Outlaw searched the canebrake repeatedly for the treasure but never found it and neither did anyone else.  He asked for and received a job from United States marshal Richard Ware ( remember him from the Sam Bass chapter?).

    On april5, 1894 Ware and Outlaw were in El Paso for Court hearings.  Also with them was a deputy marshal who had been given the task of serving subpoenas.  the person who served the subpoenas kept  the fees.  Dick Ware had not given Outlaw any work, and Bass began to sulk.  This led to drink, and trouble.

    Bass in his drunken stupor met constable John Selman and Frank Collinson, a buffalo hunter.  The two men listened to Outlaw curses and threaten Ware on Utah Street, and cautioned him to sober up.

     paying no attention to the warning Outlaw and the two men proceeded to the house of Tillie Howard, El Paso’s best know and flamboyant madam.  Selman and Collinson sat in the parlor while Bass wandered into the back.  Shortly later they heard a gunshot, looking at Collinson, Selman said “Bass must have dropped his gun.”

     In the back yard Tillie began to blow her whistle which she wore around her neck.  It was standard procedure when a madam need police assistance.  the noise startled Outlaw and he rushed across the yard too grab it from her.  At the same instant John Selman walked onto the back porch.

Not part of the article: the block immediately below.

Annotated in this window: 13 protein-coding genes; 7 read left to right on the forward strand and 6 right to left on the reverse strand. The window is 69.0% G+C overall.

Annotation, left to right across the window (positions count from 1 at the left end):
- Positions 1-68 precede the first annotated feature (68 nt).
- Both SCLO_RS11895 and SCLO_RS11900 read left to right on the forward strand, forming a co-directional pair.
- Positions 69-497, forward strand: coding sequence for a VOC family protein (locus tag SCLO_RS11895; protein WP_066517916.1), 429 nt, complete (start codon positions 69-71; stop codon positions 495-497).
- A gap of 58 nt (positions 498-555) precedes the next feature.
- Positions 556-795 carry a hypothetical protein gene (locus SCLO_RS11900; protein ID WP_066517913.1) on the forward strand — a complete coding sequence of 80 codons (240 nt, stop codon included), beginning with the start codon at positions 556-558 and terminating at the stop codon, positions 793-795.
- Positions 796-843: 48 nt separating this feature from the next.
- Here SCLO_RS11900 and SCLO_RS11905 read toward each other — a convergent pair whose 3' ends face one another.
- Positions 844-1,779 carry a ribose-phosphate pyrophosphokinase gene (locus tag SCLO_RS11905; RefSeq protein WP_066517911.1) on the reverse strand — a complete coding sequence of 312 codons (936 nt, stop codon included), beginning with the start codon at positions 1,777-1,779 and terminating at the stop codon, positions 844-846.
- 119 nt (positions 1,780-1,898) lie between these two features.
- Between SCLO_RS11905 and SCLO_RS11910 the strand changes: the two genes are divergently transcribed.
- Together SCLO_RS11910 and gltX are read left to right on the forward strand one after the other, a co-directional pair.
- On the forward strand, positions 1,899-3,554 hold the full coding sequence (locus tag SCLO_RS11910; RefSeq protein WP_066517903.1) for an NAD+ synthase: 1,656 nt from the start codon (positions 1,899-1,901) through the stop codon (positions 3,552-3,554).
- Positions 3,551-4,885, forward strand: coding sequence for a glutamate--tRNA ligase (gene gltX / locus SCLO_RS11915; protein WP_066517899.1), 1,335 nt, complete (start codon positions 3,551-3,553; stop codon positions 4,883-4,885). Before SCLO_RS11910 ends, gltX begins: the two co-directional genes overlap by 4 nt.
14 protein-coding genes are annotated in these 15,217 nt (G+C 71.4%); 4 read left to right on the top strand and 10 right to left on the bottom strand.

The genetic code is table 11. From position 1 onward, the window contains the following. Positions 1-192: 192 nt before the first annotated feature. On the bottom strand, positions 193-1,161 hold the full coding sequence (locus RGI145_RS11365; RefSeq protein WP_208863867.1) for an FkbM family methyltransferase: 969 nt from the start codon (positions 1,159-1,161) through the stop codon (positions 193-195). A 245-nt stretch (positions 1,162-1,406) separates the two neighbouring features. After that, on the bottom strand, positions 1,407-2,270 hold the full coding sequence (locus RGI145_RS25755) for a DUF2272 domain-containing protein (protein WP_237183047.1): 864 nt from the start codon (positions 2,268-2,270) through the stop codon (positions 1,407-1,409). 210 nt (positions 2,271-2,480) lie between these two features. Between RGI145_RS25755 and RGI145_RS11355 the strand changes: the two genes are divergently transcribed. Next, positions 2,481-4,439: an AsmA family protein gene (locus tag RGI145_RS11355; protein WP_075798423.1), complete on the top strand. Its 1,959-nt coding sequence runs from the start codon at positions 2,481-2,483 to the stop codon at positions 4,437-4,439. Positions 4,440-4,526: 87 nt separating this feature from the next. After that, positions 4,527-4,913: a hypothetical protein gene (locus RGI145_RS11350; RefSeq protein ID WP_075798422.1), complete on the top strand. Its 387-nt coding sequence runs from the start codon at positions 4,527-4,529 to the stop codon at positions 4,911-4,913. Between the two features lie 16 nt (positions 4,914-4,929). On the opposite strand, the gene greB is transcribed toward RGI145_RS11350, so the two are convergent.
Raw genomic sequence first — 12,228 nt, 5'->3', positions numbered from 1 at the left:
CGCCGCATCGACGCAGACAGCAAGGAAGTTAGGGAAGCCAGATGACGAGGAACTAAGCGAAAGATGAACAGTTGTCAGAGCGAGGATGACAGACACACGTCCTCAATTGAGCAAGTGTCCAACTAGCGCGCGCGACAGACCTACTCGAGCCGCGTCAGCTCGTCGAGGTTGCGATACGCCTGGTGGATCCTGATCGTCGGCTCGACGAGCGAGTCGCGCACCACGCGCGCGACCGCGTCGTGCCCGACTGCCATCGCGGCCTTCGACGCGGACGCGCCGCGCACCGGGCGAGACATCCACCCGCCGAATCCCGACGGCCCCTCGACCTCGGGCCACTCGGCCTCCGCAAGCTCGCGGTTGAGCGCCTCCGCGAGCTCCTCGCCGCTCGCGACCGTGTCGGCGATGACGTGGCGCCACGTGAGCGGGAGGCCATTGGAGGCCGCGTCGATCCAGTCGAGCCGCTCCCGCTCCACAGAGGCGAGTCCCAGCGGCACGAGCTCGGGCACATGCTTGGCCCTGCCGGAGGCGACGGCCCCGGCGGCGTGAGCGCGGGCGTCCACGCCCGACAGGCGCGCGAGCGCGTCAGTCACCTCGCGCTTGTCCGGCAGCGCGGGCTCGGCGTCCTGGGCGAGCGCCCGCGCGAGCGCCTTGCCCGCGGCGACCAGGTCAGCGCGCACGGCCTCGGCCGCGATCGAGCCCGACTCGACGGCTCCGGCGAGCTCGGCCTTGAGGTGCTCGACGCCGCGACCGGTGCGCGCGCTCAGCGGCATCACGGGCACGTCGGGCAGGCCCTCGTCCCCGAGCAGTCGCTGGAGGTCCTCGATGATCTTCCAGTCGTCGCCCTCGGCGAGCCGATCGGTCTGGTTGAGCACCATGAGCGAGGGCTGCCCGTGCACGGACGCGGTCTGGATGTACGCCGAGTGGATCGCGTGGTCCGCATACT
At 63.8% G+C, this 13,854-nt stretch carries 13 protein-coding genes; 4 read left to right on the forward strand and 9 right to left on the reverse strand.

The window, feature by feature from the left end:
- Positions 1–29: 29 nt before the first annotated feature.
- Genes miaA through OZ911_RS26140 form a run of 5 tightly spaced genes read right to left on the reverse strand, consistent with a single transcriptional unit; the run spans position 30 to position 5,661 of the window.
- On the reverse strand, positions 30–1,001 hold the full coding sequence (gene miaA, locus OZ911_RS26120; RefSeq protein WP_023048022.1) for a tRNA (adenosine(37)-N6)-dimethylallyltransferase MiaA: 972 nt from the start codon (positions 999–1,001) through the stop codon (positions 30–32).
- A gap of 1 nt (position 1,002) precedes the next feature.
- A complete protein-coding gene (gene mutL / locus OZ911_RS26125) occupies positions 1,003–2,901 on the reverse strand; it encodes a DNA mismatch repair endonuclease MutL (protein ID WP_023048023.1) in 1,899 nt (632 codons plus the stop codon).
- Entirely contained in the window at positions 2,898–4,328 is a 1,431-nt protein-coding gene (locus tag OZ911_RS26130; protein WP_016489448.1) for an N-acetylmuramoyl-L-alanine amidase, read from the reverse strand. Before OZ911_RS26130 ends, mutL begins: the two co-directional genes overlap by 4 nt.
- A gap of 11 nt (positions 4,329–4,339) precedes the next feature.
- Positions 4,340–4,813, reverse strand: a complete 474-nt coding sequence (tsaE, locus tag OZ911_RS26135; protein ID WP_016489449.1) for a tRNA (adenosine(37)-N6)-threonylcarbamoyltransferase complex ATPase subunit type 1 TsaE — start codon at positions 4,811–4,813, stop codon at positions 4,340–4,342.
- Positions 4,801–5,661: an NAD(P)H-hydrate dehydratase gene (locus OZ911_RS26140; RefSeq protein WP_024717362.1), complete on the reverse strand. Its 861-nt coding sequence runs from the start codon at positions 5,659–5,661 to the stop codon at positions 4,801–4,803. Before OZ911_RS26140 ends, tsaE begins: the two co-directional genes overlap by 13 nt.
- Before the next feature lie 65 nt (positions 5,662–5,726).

Ranger Joe McKidrick was in the neighborhood only by chance.  He ran down the street, hurdled the fence and demanded “Bass, why did you shoot?”

     “do you want some too,” Outlaw snarled and shot McKidrick in the head and in the back after he had fallen.

      Every one stood there stunned, including Outlaw.  Old, John Selman reacted first, he leaped of the porch drawing his pistol.  As he hit the ground Outlaw fired right into his face missing by inches causing deep powder burns.  Blinded Selman fired by instinct , striking Outlaw above the heart.

     Neither man went down, Stelman unable to see stood there holding his eyes, while Outlaw staggered backward to the fence, trying to raise his gun for a second shot.  finally braced against the fence Outlaw managed to steady his gun and fire to more shots one hit Selman just above the right knee and the other severed a artery in his thigh.